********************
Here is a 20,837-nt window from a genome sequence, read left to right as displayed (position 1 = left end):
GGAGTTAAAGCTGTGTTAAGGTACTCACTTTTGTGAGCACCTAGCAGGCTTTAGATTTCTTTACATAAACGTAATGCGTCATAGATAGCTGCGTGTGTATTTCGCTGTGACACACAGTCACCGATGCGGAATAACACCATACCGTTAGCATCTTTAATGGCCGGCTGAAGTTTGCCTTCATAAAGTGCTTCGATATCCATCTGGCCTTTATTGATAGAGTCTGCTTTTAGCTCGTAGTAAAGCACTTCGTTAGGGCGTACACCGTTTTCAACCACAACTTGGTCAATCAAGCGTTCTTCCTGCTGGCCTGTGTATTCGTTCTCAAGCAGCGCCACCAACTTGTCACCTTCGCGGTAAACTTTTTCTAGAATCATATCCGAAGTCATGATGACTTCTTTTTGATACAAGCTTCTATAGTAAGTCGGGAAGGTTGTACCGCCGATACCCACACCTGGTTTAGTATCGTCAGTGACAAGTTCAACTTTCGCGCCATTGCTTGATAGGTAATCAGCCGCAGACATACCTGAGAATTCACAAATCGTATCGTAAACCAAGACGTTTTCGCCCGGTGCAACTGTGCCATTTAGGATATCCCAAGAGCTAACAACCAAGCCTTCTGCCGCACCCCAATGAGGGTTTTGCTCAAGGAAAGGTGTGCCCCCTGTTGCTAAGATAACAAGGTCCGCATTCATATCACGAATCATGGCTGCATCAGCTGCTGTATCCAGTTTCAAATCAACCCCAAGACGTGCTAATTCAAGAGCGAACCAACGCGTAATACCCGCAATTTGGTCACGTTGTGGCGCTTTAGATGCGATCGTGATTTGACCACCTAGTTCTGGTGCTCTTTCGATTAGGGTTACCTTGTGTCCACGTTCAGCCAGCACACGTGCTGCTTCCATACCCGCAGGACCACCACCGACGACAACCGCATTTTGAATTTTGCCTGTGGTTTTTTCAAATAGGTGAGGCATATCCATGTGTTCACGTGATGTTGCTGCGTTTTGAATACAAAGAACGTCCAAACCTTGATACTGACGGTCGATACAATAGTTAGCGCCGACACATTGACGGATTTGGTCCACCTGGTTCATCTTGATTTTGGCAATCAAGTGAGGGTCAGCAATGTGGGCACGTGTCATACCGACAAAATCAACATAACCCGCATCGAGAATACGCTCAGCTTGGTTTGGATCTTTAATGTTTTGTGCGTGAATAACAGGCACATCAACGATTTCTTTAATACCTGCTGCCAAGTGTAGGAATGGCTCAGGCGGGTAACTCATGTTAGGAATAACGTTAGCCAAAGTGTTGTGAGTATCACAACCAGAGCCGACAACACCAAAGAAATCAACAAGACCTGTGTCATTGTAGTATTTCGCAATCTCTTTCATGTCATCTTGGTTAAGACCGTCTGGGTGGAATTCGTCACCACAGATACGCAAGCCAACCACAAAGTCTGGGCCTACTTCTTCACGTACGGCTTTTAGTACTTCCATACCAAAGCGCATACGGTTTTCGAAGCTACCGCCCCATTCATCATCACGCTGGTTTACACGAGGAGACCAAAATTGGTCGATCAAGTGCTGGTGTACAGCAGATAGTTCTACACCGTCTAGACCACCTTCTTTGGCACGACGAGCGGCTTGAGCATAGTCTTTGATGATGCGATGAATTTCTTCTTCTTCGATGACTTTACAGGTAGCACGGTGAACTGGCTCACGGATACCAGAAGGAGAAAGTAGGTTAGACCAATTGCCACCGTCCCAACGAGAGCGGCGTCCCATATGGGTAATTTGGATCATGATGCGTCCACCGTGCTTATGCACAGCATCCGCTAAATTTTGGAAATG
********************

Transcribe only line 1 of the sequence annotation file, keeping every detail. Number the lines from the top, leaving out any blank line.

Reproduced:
Here is a 20,837-nt window from a genome sequence, read left to right as displayed (position 1 = left end):